Role: MethodologyRole: Project administrationRole: Resources
                Role: MethodologyRole: Project administrationRole: Resources
                Role: ConceptualizationRole: InvestigationRole: MethodologyRole: Writing – original draft
                Role: Data curationRole: Formal analysisRole: MethodologyRole: VisualizationRole: Writing – original draftRole: Writing – review & editing
                Role: ConceptualizationRole: Funding acquisitionRole: InvestigationRole: MethodologyRole: Project administrationRole: SupervisionRole: Writing – original draft
                Role: Editor
                Journal
                PLoS Negl Trop Dis
                PLoS Negl Trop Dis
                plos
                PLoS Neglected Tropical Diseases
                Public Library of Science (San Francisco, CA USA )
                1935-2727
                1935-2735
                12 July 2021
                July 2021
                : 15
                : 7
                : e0009556
                Affiliations
                [1 ] World Mosquito Program, Fiocruz, Rio de Janeiro, Brazil
                [2 ] Gabinete da Presidência, Fundação Oswaldo Cruz, Rio de Janeiro, Brazil
                [3 ] World Mosquito Program, Institute of Vector Borne Disease, Monash University, Clayton, Australia
                [4 ] Oxford University Clinical Research Unit, Hospital for Tropical Diseases, Ho Chi Minh City, Vietnam
                [5 ] Division of Biostatistics, School of Public Health, University of California, Berkeley, California, United States of America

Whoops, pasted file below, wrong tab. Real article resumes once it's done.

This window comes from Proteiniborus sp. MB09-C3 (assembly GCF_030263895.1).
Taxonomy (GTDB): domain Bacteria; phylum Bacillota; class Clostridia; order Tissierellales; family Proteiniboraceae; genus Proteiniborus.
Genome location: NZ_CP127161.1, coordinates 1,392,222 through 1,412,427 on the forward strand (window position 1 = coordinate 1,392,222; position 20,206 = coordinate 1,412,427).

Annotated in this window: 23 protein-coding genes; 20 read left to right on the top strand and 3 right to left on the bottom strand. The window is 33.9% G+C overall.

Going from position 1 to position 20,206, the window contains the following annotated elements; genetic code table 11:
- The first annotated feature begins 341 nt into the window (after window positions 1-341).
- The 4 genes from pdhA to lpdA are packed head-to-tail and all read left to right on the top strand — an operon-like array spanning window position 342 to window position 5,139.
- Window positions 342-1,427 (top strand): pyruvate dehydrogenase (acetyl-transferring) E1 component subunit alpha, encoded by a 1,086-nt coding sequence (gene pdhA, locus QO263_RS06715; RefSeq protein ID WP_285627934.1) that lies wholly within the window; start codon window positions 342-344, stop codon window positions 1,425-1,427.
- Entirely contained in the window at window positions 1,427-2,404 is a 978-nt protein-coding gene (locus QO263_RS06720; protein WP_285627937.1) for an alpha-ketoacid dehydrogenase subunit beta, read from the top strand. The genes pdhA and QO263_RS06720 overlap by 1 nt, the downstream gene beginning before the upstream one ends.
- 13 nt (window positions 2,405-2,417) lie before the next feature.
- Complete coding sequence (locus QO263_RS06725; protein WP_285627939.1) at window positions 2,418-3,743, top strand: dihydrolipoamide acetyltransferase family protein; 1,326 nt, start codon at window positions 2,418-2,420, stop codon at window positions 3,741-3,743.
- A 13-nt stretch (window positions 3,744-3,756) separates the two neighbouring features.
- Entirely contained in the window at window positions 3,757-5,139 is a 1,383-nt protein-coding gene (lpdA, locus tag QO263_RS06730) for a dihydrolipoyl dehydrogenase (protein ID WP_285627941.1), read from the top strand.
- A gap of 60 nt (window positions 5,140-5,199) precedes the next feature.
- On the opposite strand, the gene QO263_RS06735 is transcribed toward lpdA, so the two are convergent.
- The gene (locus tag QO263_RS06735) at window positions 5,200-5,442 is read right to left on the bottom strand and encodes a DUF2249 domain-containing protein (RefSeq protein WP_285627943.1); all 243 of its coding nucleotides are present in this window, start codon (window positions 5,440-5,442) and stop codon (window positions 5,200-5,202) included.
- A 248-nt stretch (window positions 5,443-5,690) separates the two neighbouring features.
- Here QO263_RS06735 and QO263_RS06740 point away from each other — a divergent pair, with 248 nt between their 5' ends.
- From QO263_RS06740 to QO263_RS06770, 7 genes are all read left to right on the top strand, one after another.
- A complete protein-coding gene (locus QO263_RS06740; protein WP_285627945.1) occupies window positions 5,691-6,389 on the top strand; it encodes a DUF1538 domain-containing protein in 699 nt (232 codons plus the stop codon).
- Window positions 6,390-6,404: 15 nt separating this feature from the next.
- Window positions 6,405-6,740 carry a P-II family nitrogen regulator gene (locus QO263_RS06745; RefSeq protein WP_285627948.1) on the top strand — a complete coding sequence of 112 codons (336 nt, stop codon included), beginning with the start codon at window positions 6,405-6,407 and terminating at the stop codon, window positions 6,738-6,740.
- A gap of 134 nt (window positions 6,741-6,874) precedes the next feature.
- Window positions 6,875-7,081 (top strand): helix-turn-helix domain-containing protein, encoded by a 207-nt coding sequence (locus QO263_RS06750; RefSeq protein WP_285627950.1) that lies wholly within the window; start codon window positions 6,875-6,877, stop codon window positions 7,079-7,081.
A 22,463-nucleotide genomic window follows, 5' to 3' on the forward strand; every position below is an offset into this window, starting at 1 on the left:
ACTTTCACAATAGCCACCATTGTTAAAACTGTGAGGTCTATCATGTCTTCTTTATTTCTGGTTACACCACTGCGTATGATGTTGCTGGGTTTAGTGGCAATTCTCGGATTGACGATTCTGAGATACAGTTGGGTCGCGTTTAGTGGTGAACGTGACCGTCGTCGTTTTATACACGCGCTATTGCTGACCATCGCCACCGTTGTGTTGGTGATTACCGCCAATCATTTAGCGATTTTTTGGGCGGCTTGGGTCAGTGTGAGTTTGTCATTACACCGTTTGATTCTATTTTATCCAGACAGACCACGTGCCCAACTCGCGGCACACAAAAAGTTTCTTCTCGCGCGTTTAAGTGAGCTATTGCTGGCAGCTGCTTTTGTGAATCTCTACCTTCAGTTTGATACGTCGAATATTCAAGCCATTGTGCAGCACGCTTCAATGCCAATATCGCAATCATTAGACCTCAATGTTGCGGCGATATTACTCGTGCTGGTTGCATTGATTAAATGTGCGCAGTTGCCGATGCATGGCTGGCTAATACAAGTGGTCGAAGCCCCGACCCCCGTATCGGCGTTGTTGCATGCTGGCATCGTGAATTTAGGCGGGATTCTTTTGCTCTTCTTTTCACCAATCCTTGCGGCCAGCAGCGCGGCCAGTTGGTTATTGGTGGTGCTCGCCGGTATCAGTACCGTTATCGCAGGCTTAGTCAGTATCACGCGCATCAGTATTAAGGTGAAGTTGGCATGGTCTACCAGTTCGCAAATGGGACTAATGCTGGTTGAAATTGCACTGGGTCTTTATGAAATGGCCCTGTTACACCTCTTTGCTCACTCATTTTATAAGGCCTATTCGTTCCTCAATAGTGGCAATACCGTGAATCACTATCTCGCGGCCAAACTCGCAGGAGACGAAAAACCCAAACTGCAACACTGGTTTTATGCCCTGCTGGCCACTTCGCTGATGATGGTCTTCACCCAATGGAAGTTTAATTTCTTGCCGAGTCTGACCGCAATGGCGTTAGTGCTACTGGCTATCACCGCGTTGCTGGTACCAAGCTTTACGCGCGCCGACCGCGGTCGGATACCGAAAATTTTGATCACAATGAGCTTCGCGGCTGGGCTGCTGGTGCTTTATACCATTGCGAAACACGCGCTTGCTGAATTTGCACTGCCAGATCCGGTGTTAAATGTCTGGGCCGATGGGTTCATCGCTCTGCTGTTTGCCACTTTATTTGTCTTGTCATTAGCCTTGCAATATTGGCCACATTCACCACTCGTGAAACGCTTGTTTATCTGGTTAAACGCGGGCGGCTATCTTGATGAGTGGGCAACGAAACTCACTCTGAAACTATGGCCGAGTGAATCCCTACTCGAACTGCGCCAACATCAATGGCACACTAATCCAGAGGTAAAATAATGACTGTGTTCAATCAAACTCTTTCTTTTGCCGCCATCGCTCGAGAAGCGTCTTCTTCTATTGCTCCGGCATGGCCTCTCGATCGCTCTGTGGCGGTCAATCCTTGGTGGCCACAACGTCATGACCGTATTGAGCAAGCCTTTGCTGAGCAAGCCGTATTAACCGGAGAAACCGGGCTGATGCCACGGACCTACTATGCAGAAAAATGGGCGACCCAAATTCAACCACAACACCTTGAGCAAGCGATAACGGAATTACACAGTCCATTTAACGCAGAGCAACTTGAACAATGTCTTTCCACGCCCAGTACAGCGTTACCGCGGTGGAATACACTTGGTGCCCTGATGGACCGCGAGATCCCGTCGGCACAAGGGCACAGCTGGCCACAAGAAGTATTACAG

[6 ] City Health Secretariat, Niteroi, Brazil
                [7 ] City Health Secretariat, Rio de Janeiro, Brazil
                [8 ] Centre for Strategic Studies, Fiocruz, Rio de Janeiro, Brazil
                [9 ] Instituto Rene Rachou, Fiocruz, Belo Horizonte, Brazil
                University of Glasgow, UNITED KINGDOM
                Author notes

                The authors have declared that no competing interest exist.

                Author information
                https://orcid.org/0000-0001-7758-6706
                https://orcid.org/0000-0001-7553-243X
                https://orcid.org/0000-0002-8195-6666
                https://orcid.org/0000-0002-6316-6548
                https://orcid.org/0000-0003-0674-4441
                https://orcid.org/0000-0002-4131-3615
                https://orcid.org/0000-0002-5297-4435
                https://orcid.org/0000-0003-3404-9024
                https://orcid.org/0000-0001-7360-6490
                https://orcid.org/0000-0003-0485-5826
                Article
                PNTD-D-21-00140
                10.1371/journal.pntd.0009556
                8297942
                34252106
                a52557c0-cddb-42bb-a857-3f9b52cfde1c
                © 2021 Pinto et al

                This is an open access article distributed under the terms of the Creative Commons Attribution License, which permits unrestricted use, distribution, and reproduction in any medium, provided the original author and source are credited.